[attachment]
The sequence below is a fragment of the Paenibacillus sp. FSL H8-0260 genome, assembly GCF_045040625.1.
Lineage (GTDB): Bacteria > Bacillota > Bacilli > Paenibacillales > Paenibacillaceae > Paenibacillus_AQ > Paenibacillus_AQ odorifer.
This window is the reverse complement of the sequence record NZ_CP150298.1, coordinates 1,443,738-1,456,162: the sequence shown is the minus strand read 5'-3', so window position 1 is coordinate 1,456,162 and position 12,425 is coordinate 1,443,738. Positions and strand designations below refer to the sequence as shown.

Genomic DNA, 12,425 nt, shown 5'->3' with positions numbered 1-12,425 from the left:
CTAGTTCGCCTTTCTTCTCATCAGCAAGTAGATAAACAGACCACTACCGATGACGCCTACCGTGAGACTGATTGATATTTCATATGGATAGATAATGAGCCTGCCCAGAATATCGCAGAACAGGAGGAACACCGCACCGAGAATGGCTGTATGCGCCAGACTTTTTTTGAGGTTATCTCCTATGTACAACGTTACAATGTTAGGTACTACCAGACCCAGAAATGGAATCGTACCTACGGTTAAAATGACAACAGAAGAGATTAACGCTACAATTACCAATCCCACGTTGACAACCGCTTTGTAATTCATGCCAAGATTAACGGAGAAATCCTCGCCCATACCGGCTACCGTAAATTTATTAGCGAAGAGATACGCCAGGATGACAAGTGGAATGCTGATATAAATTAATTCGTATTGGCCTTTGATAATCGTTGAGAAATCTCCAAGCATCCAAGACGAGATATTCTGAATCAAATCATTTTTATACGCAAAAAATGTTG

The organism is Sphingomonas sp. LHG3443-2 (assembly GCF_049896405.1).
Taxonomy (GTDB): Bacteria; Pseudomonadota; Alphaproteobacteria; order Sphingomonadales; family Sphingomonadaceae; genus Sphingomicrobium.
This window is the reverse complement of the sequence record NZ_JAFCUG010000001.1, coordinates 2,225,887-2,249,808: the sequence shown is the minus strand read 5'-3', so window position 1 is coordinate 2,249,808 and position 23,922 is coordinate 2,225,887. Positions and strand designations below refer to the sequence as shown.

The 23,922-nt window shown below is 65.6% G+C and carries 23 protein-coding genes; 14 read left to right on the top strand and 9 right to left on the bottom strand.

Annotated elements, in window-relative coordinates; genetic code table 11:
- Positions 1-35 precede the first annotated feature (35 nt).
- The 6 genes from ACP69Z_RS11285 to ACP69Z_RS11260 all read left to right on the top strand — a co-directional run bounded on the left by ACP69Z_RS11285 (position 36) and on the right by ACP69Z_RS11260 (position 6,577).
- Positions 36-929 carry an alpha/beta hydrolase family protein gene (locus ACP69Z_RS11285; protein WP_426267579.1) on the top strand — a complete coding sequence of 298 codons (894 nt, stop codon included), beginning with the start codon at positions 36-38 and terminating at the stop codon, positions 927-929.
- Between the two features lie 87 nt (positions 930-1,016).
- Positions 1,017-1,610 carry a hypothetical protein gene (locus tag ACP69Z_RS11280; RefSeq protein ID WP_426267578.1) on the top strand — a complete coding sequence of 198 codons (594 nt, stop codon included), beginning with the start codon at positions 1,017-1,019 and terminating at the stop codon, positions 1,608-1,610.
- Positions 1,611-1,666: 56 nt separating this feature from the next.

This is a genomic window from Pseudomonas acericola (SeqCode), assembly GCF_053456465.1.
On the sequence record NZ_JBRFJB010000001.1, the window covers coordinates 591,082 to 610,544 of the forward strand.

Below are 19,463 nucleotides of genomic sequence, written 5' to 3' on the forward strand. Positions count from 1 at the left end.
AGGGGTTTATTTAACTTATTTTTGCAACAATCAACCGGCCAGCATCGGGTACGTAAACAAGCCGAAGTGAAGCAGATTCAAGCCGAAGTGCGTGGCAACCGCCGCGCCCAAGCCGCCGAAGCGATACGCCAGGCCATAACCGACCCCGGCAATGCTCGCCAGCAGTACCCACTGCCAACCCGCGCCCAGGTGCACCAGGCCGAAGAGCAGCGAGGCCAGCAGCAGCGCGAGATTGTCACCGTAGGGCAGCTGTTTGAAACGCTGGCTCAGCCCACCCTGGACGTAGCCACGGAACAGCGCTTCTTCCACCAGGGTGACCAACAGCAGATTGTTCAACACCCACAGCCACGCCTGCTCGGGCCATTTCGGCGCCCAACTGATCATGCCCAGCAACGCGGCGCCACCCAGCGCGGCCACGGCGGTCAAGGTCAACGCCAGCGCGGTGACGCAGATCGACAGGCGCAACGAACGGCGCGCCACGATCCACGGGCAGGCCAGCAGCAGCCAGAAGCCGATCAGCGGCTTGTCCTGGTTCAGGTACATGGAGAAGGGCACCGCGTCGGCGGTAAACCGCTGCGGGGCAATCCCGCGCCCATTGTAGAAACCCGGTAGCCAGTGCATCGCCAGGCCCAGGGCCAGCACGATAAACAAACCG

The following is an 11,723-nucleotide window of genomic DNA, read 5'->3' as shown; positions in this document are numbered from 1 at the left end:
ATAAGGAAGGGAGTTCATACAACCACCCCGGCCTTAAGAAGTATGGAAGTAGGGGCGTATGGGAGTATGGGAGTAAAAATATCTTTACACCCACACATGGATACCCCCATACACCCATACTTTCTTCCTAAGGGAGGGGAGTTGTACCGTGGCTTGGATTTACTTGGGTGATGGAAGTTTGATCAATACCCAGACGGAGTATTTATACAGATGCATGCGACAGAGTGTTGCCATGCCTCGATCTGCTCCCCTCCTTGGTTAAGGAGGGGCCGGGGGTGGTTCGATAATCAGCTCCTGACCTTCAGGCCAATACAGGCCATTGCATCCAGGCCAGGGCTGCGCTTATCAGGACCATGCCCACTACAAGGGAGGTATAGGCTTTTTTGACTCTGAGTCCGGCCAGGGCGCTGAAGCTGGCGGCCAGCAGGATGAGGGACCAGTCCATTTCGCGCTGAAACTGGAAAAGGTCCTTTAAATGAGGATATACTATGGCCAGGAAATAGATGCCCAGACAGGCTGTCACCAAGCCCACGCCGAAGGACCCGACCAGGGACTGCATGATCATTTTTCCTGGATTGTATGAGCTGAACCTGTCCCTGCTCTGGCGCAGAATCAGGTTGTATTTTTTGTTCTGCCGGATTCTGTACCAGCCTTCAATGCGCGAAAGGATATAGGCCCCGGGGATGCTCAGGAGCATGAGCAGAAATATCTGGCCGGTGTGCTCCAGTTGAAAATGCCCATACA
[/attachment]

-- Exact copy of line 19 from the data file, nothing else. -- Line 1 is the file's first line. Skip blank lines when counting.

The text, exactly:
Below are 19,463 nucleotides of genomic sequence, written 5' to 3' on the forward strand. Positions count from 1 at the left end.